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College financing tips: federal, state and institutional programs offer aid.

WANDERING THROUGH the maze of financial aid can be confusing, but is necessary as the cost of education continues to rise. Here is an overview of some federal, state and institutional financial aid to get you started.

Federal programs.

"Unfortunately the most common form of federal financial aid is the student loan," says Kenneth Nieman, director of student financial services at Anderson University, "because any student can qualify for a student loan."

The Stafford Loan, the old standby, is not need-based, but students who can show financial need may qualify for the "subsidized" version in which the federal government pays the loan interest as long as the student is enrolled in school and meets the requirements. Students receiving the "unsubsidized" version can opt to make interest-only payments while in school or have the interest added to their loan balance.

Eligibility for the Federal Pell Grant is need-based. The grant amount has not kept pace with the costs of education.

The federal government also has three programs collectively referred to as "campus-based" programs. All are need-based and all are awarded and administered by the higher-education institutions.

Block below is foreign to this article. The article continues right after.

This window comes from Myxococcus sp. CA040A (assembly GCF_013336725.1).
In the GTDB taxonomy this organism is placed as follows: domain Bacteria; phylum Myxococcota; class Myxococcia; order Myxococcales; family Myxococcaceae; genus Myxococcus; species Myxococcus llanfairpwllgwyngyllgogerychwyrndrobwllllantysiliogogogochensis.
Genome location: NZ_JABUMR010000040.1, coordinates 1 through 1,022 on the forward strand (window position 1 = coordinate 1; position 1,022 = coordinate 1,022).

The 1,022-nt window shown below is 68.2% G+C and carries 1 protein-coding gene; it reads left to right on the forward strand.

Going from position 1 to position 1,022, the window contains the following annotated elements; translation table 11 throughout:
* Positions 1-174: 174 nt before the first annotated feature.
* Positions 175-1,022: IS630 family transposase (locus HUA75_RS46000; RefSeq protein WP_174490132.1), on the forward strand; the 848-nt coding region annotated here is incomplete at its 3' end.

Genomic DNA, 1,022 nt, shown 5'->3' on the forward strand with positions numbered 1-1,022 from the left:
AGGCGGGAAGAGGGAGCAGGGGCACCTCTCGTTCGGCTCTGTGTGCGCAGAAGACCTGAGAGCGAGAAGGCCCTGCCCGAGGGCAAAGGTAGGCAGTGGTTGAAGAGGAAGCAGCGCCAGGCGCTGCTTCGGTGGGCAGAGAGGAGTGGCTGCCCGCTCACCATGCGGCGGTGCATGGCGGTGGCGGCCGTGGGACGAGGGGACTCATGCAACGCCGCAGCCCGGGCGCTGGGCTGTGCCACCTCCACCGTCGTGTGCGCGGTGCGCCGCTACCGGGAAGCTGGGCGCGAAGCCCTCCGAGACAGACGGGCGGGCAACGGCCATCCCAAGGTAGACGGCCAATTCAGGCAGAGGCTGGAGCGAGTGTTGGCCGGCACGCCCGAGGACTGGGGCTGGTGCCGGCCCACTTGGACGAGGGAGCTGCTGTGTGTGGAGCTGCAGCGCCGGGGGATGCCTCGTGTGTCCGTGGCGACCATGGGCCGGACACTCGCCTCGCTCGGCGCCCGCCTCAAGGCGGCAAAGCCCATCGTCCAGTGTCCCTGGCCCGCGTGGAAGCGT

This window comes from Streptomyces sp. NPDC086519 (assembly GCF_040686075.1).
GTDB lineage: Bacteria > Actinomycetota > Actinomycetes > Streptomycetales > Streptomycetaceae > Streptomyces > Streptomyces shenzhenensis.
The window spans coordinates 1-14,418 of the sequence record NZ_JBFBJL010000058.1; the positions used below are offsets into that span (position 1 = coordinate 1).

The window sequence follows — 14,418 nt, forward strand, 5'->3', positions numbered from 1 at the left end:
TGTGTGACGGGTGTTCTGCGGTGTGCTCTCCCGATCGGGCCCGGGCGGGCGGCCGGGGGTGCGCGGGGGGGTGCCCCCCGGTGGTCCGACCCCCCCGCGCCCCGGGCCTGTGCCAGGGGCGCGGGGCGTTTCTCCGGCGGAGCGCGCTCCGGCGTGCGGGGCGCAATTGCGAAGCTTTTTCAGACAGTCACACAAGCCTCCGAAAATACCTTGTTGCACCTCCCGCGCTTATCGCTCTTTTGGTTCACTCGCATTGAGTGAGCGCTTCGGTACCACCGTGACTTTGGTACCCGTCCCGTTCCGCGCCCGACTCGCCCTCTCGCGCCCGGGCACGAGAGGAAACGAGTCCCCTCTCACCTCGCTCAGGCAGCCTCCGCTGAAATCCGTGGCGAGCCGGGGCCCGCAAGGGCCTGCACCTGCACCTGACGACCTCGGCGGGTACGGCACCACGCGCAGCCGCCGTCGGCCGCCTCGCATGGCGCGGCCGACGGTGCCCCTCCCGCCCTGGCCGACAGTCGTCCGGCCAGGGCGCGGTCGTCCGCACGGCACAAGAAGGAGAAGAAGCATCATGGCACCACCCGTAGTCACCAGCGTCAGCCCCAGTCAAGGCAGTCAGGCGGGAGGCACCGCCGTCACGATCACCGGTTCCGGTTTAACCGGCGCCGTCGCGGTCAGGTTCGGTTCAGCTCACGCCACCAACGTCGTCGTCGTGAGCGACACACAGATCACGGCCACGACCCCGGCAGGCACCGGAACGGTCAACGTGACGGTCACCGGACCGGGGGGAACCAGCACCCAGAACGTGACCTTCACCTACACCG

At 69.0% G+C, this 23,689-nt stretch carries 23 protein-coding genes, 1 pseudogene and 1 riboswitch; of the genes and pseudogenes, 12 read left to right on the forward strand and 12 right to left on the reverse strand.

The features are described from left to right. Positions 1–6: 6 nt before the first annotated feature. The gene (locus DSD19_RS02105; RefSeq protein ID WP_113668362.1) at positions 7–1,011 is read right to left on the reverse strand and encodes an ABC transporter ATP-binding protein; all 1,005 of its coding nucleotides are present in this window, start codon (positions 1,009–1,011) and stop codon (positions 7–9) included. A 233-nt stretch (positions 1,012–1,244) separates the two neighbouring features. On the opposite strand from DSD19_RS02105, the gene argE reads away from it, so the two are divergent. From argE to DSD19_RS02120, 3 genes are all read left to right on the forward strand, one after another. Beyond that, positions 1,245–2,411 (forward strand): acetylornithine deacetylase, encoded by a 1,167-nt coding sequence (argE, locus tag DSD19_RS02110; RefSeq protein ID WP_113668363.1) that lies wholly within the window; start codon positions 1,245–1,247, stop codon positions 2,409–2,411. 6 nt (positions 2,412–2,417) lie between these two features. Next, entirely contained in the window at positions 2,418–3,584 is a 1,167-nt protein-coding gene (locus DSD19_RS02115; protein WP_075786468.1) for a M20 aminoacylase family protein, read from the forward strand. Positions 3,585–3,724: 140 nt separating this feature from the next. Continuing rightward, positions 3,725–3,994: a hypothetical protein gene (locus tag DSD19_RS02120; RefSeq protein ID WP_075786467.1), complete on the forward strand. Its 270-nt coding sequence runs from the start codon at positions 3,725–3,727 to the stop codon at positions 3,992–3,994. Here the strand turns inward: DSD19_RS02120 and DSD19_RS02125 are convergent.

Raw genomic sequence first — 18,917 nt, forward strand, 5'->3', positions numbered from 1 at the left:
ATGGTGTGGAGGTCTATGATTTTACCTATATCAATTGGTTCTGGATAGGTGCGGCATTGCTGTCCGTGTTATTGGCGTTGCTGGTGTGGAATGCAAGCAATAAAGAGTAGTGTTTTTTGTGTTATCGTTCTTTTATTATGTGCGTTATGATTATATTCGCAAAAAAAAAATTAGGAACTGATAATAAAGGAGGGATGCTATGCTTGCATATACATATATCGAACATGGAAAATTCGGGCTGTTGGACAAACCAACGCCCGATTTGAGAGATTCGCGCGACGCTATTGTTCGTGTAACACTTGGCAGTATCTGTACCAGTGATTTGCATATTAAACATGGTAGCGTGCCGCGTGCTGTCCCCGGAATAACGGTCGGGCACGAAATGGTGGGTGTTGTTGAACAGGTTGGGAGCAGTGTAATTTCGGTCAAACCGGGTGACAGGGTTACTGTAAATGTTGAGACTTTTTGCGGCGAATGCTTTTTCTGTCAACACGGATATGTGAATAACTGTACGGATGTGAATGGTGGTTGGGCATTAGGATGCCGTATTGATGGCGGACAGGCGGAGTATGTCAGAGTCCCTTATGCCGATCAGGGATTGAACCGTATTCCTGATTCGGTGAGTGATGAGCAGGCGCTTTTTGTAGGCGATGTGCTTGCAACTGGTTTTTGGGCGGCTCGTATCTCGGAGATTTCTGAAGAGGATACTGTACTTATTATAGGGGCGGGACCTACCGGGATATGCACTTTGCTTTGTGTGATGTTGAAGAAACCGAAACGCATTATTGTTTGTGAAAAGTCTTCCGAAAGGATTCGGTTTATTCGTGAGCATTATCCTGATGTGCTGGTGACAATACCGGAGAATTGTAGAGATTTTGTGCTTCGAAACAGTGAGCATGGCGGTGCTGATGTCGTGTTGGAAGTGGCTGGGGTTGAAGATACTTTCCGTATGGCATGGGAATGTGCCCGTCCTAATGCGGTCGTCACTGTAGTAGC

The Federal Perkins Loan is a no-interest loan while the student is in school. Once the student graduates or no longer meets the requirements, the loan must be paid back based on a 5 percent fixed interest rate. The other two campus-based programs are the Federal Work-Study Program and the Federal Supplemental Educational Opportunity Grant, which, like the Pell Grant, is designed for needy students.

The Federal PLUS Loan or "parent loan" is an option for parents who finance the education of their children. "The Federal PLUS Loan can be taken out up to the cost of attendance," says Jeff Berggren, vice president of enrollment management and marketing at Huntington University "So the amount can be pretty significant. We caution people to use it with discretion."

Potential students must complete the Free Application for Federal Student Aid (FAFSA) to apply for both federal and Indiana state aid. Application can be made online at or via paper copy and must be processed by March 10.

State programs. While federal financial-aid awards make up two-thirds of all financial awards, states and higher-education institutions also make major contributions.

State grants and scholarships are a good source for Indiana residents to tap, providing they plan to attend Indiana schools. The need-based Frank O'Bannon Grant Program is the lifeblood of Indiana financial aid.

"Almost a third of our student population receive an Indiana state grant," says Berggren, "which is a much higher percentage than those that would receive the Federal Pell Grant. A Pell Grant can provide up to $4,000, but it tends to be heavily indexed toward students with a high need. But, the Indiana state grant will actually impact folks who fall into that middle-class and lower-middle-class area."

Two awards fall under the umbrella of the Frank O'Bannon Grant Program: the Higher Education Award, for use in eligible public or proprietary colleges, and the Freedom of Choice Award, for use in eligible private colleges.